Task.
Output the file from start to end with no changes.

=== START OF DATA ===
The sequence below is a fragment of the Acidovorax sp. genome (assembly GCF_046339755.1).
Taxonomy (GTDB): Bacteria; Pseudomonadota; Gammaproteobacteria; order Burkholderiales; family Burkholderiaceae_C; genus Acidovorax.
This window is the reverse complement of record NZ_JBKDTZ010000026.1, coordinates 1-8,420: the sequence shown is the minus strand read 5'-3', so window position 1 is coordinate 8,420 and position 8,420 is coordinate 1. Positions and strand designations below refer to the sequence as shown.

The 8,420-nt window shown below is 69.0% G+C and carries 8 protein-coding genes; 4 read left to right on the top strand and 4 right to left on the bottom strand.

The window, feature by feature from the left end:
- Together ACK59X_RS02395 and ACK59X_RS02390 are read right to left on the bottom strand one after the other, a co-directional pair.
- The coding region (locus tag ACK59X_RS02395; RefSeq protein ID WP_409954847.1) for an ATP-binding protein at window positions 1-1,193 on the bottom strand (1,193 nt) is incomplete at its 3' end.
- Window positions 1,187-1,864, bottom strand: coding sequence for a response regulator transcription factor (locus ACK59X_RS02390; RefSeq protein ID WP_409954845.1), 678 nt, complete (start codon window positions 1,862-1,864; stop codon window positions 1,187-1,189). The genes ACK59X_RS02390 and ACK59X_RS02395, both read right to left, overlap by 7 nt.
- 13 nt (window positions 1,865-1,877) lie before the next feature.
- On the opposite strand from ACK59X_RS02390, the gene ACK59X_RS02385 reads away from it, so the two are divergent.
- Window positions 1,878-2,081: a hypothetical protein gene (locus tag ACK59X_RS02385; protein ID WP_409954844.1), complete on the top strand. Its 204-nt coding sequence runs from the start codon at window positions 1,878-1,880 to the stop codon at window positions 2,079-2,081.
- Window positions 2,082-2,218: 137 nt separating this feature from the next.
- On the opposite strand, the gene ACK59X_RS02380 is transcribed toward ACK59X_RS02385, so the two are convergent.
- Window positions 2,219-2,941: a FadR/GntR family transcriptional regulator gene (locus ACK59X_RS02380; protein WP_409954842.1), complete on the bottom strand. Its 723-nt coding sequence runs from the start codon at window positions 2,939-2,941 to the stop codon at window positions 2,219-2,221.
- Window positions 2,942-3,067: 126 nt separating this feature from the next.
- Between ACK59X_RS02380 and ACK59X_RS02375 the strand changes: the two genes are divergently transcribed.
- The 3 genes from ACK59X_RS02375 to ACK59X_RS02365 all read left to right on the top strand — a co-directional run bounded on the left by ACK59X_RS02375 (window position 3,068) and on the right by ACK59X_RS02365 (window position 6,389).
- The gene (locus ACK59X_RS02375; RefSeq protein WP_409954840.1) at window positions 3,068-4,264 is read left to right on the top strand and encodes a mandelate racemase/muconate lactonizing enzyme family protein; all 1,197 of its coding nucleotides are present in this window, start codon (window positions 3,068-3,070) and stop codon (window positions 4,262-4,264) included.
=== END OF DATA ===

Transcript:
The sequence below is a fragment of the Acidovorax sp. genome (assembly GCF_046339755.1).
Taxonomy (GTDB): Bacteria; Pseudomonadota; Gammaproteobacteria; order Burkholderiales; family Burkholderiaceae_C; genus Acidovorax.
This window is the reverse complement of record NZ_JBKDTZ010000026.1, coordinates 1-8,420: the sequence shown is the minus strand read 5'-3', so window position 1 is coordinate 8,420 and position 8,420 is coordinate 1. Positions and strand designations below refer to the sequence as shown.

The 8,420-nt window shown below is 69.0% G+C and carries 8 protein-coding genes; 4 read left to right on the top strand and 4 right to left on the bottom strand.

The window, feature by feature from the left end:
- Together ACK59X_RS02395 and ACK59X_RS02390 are read right to left on the bottom strand one after the other, a co-directional pair.
- The coding region (locus tag ACK59X_RS02395; RefSeq protein ID WP_409954847.1) for an ATP-binding protein at window positions 1-1,193 on the bottom strand (1,193 nt) is incomplete at its 3' end.
- Window positions 1,187-1,864, bottom strand: coding sequence for a response regulator transcription factor (locus ACK59X_RS02390; RefSeq protein ID WP_409954845.1), 678 nt, complete (start codon window positions 1,862-1,864; stop codon window positions 1,187-1,189). The genes ACK59X_RS02390 and ACK59X_RS02395, both read right to left, overlap by 7 nt.
- 13 nt (window positions 1,865-1,877) lie before the next feature.
- On the opposite strand from ACK59X_RS02390, the gene ACK59X_RS02385 reads away from it, so the two are divergent.
- Window positions 1,878-2,081: a hypothetical protein gene (locus tag ACK59X_RS02385; protein ID WP_409954844.1), complete on the top strand. Its 204-nt coding sequence runs from the start codon at window positions 1,878-1,880 to the stop codon at window positions 2,079-2,081.
- Window positions 2,082-2,218: 137 nt separating this feature from the next.
- On the opposite strand, the gene ACK59X_RS02380 is transcribed toward ACK59X_RS02385, so the two are convergent.
- Window positions 2,219-2,941: a FadR/GntR family transcriptional regulator gene (locus ACK59X_RS02380; protein WP_409954842.1), complete on the bottom strand. Its 723-nt coding sequence runs from the start codon at window positions 2,939-2,941 to the stop codon at window positions 2,219-2,221.
- Window positions 2,942-3,067: 126 nt separating this feature from the next.
- Between ACK59X_RS02380 and ACK59X_RS02375 the strand changes: the two genes are divergently transcribed.
- The 3 genes from ACK59X_RS02375 to ACK59X_RS02365 all read left to right on the top strand — a co-directional run bounded on the left by ACK59X_RS02375 (window position 3,068) and on the right by ACK59X_RS02365 (window position 6,389).
- The gene (locus ACK59X_RS02375; RefSeq protein WP_409954840.1) at window positions 3,068-4,264 is read left to right on the top strand and encodes a mandelate racemase/muconate lactonizing enzyme family protein; all 1,197 of its coding nucleotides are present in this window, start codon (window positions 3,068-3,070) and stop codon (window positions 4,262-4,264) included.